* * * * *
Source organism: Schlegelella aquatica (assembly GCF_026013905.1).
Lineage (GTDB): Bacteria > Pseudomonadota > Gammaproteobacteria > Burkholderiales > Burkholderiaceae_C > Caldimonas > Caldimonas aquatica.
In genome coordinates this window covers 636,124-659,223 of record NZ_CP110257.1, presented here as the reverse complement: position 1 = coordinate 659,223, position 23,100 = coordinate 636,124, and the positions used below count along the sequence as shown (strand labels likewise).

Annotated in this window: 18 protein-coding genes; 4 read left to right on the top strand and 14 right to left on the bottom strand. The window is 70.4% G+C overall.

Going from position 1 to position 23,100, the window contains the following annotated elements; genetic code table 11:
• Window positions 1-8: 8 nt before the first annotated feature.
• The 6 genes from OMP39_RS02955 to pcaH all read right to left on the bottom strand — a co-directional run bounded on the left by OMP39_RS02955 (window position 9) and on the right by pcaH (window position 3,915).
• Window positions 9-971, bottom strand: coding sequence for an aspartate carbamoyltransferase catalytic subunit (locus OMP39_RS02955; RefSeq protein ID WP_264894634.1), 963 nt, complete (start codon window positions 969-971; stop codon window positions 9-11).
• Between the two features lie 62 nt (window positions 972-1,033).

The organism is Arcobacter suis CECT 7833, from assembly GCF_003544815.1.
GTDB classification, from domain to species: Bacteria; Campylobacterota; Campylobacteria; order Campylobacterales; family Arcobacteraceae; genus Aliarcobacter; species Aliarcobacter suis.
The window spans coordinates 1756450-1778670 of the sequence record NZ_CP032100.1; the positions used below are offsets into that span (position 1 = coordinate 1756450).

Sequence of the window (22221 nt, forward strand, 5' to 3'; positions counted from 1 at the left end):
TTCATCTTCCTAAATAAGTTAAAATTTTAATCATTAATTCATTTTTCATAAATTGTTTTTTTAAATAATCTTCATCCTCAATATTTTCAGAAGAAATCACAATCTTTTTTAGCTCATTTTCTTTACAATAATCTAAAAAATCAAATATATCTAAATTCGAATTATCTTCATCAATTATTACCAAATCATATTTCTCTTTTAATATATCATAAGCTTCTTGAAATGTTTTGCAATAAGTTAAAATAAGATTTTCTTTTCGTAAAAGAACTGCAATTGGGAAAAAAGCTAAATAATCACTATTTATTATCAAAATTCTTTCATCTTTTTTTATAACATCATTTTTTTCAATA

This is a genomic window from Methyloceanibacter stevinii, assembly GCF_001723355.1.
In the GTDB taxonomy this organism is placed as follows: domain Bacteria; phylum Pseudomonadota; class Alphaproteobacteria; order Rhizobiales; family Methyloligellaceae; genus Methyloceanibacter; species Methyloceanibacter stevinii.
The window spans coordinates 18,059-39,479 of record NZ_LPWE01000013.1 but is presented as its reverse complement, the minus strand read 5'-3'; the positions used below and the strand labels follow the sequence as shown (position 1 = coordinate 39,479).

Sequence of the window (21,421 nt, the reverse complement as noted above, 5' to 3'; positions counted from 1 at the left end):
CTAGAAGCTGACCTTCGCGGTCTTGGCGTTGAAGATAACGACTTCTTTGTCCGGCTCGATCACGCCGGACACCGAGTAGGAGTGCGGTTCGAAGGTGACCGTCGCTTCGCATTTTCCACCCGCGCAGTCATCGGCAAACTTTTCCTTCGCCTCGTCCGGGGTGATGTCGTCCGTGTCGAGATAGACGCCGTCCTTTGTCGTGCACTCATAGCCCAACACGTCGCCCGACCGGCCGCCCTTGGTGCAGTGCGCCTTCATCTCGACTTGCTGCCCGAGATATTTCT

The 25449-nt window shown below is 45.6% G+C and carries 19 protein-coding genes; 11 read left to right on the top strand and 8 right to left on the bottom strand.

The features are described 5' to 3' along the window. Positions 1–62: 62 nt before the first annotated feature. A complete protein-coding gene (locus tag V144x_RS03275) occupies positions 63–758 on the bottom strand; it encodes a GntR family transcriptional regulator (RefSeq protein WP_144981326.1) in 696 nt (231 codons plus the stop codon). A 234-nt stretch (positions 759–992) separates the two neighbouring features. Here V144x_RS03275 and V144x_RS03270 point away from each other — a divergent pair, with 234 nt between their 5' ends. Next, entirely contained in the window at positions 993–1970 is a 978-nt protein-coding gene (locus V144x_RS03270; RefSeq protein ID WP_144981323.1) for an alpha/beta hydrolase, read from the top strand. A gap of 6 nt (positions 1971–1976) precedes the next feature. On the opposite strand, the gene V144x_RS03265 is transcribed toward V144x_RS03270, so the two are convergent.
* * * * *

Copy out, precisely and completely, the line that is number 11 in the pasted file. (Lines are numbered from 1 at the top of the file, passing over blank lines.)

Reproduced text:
GTDB classification, from domain to species: Bacteria; Campylobacterota; Campylobacteria; order Campylobacterales; family Arcobacteraceae; genus Aliarcobacter; species Aliarcobacter suis.